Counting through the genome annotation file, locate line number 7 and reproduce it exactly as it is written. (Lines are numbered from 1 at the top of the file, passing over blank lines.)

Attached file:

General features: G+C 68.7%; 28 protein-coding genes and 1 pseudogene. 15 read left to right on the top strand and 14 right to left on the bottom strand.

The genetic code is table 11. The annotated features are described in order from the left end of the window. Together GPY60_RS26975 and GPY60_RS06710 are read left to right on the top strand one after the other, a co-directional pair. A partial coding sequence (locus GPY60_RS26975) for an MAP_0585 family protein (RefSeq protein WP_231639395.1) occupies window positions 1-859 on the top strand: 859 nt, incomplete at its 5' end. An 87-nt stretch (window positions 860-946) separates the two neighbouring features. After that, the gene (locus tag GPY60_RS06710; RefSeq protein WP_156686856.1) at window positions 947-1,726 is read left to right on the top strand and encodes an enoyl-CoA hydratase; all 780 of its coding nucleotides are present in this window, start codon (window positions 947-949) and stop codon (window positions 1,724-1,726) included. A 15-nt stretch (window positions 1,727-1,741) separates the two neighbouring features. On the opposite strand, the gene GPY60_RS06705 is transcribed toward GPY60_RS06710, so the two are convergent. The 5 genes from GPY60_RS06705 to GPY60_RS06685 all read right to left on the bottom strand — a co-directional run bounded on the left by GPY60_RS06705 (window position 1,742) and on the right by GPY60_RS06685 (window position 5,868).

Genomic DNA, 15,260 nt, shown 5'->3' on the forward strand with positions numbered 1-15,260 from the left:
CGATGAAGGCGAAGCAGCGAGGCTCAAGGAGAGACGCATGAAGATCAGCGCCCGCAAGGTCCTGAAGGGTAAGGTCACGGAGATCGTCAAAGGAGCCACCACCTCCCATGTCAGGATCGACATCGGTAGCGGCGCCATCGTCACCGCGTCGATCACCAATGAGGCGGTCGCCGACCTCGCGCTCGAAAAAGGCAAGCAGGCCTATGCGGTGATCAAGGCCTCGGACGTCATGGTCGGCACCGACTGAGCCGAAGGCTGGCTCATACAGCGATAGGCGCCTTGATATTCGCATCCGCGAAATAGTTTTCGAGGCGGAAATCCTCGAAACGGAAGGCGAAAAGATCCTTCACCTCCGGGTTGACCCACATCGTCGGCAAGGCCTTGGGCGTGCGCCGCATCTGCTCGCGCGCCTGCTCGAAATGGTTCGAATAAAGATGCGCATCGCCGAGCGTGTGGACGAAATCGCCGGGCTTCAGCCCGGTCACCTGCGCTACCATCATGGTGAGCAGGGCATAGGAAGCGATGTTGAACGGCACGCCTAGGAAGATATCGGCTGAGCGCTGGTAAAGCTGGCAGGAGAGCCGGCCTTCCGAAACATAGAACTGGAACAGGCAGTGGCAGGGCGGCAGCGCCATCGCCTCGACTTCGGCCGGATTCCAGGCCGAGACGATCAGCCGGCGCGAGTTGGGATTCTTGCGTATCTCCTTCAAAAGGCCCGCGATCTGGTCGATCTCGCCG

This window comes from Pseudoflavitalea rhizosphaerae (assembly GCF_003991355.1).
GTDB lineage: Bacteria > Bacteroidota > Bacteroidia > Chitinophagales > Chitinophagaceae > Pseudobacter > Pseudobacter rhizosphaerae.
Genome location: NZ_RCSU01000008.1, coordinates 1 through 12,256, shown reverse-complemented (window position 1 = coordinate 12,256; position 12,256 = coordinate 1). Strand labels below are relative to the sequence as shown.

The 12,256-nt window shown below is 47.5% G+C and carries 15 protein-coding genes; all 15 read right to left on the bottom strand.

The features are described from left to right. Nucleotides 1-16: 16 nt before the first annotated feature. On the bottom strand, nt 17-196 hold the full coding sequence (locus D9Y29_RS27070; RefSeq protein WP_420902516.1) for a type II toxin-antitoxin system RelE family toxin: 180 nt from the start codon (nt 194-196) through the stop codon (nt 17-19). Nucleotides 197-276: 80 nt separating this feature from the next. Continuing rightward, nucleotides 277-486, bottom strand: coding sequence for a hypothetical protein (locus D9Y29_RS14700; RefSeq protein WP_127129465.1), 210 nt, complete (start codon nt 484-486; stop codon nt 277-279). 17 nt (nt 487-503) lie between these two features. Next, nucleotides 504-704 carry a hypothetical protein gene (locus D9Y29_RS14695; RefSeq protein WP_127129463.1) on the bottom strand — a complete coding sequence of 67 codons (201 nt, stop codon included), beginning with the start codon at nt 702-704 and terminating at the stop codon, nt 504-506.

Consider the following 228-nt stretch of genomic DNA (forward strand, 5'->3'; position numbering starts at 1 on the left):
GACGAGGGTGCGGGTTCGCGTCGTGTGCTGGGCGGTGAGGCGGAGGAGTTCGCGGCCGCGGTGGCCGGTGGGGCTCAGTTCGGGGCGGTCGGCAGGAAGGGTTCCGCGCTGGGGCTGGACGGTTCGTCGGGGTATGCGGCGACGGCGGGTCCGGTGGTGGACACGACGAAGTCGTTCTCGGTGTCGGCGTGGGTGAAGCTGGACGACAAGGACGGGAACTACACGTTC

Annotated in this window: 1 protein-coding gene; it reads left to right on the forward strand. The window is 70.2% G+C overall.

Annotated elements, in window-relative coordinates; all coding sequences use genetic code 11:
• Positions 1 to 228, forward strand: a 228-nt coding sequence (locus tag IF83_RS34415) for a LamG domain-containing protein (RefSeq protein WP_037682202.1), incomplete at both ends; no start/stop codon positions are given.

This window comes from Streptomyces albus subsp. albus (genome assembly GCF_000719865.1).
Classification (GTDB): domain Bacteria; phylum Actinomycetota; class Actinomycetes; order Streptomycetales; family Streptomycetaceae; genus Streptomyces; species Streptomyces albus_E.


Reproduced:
Genome location: NZ_RCSU01000008.1, coordinates 1 through 12,256, shown reverse-complemented (window position 1 = coordinate 12,256; position 12,256 = coordinate 1). Strand labels below are relative to the sequence as shown.